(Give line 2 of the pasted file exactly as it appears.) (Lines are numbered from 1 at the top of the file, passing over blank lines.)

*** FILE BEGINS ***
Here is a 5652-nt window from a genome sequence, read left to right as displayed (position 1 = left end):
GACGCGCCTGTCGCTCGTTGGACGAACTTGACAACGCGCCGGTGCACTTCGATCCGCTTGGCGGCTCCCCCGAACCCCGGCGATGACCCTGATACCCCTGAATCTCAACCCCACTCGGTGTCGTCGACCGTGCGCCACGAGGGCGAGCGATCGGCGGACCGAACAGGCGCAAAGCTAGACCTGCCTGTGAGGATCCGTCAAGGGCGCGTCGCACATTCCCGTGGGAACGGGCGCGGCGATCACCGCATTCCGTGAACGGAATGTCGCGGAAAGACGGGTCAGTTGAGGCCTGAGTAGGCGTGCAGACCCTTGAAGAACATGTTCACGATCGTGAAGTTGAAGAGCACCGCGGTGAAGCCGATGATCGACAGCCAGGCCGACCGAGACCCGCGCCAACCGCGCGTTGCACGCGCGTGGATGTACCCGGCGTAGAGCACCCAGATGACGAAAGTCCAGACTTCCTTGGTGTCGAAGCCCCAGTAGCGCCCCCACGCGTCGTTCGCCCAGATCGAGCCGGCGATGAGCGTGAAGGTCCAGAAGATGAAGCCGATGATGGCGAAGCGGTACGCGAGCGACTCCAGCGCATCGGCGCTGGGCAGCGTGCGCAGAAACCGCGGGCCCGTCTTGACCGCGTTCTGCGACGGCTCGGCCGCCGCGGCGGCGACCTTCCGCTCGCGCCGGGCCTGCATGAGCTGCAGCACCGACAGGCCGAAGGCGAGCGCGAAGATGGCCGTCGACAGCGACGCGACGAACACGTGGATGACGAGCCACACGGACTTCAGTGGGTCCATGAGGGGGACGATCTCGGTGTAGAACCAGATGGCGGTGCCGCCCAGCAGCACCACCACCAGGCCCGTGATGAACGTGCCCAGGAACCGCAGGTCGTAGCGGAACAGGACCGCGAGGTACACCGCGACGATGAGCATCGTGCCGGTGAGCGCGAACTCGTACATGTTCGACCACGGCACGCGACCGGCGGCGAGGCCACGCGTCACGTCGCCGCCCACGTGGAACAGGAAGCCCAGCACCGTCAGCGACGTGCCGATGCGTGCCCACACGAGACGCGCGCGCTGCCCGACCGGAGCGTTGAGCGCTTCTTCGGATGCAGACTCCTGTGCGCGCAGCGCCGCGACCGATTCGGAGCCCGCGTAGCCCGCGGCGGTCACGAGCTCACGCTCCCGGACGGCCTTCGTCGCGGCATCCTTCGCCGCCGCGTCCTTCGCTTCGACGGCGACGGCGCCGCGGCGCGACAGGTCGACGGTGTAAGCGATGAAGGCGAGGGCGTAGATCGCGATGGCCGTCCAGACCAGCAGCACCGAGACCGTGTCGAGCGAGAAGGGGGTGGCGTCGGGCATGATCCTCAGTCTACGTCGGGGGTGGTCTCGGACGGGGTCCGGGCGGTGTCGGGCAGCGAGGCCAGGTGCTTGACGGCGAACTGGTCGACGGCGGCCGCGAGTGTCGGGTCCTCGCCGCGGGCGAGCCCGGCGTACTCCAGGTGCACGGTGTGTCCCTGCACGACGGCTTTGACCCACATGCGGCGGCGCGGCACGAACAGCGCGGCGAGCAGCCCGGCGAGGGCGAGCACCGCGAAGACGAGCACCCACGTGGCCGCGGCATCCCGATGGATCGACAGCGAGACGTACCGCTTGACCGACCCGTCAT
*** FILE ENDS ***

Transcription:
GACGCGCCTGTCGCTCGTTGGACGAACTTGACAACGCGCCGGTGCACTTCGATCCGCTTGGCGGCTCCCCCGAACCCCGGCGATGACCCTGATACCCCTGAATCTCAACCCCACTCGGTGTCGTCGACCGTGCGCCACGAGGGCGAGCGATCGGCGGACCGAACAGGCGCAAAGCTAGACCTGCCTGTGAGGATCCGTCAAGGGCGCGTCGCACATTCCCGTGGGAACGGGCGCGGCGATCACCGCATTCCGTGAACGGAATGTCGCGGAAAGACGGGTCAGTTGAGGCCTGAGTAGGCGTGCAGACCCTTGAAGAACATGTTCACGATCGTGAAGTTGAAGAGCACCGCGGTGAAGCCGATGATCGACAGCCAGGCCGACCGAGACCCGCGCCAACCGCGCGTTGCACGCGCGTGGATGTACCCGGCGTAGAGCACCCAGATGACGAAAGTCCAGACTTCCTTGGTGTCGAAGCCCCAGTAGCGCCCCCACGCGTCGTTCGCCCAGATCGAGCCGGCGATGAGCGTGAAGGTCCAGAAGATGAAGCCGATGATGGCGAAGCGGTACGCGAGCGACTCCAGCGCATCGGCGCTGGGCAGCGTGCGCAGAAACCGCGGGCCCGTCTTGACCGCGTTCTGCGACGGCTCGGCCGCCGCGGCGGCGACCTTCCGCTCGCGCCGGGCCTGCATGAGCTGCAGCACCGACAGGCCGAAGGCGAGCGCGAAGATGGCCGTCGACAGCGACGCGACGAACACGTGGATGACGAGCCACACGGACTTCAGTGGGTCCATGAGGGGGACGATCTCGGTGTAGAACCAGATGGCGGTGCCGCCCAGCAGCACCACCACCAGGCCCGTGATGAACGTGCCCAGGAACCGCAGGTCGTAGCGGAACAGGACCGCGAGGTACACCGCGACGATGAGCATCGTGCCGGTGAGCGCGAACTCGTACATGTTCGACCACGGCACGCGACCGGCGGCGAGGCCACGCGTCACGTCGCCGCCCACGTGGAACAGGAAGCCCAGCACCGTCAGCGACGTGCCGATGCGTGCCCACACGAGACGCGCGCGCTGCCCGACCGGAGCGTTGAGCGCTTCTTCGGATGCAGACTCCTGTGCGCGCAGCGCCGCGACCGATTCGGAGCCCGCGTAGCCCGCGGCGGTCACGAGCTCACGCTCCCGGACGGCCTTCGTCGCGGCATCCTTCGCCGCCGCGTCCTTCGCTTCGACGGCGACGGCGCCGCGGCGCGACAGGTCGACGGTGTAAGCGATGAAGGCGAGGGCGTAGATCGCGATGGCCGTCCAGACCAGCAGCACCGAGACCGTGTCGAGCGAGAAGGGGGTGGCGTCGGGCATGATCCTCAGTCTACGTCGGGGGTGGTCTCGGACGGGGTCCGGGCGGTGTCGGGCAGCGAGGCCAGGTGCTTGACGGCGAACTGGTCGACGGCGGCCGCGAGTGTCGGGTCCTCGCCGCGGGCGAGCCCGGCGTACTCCAGGTGCACGGTGTGTCCCTGCACGACGGCTTTGACCCACATGCGGCGGCGCGGCACGAACAGCGCGGCGAGCAGCCCGGCGAGGGCGAGCACCGCGAAGACGAGCACCCACGTGGCCGCGGCATCCCGATGGATCGACAGCGAGACGTACCGCTTGACCGACCCGTCAT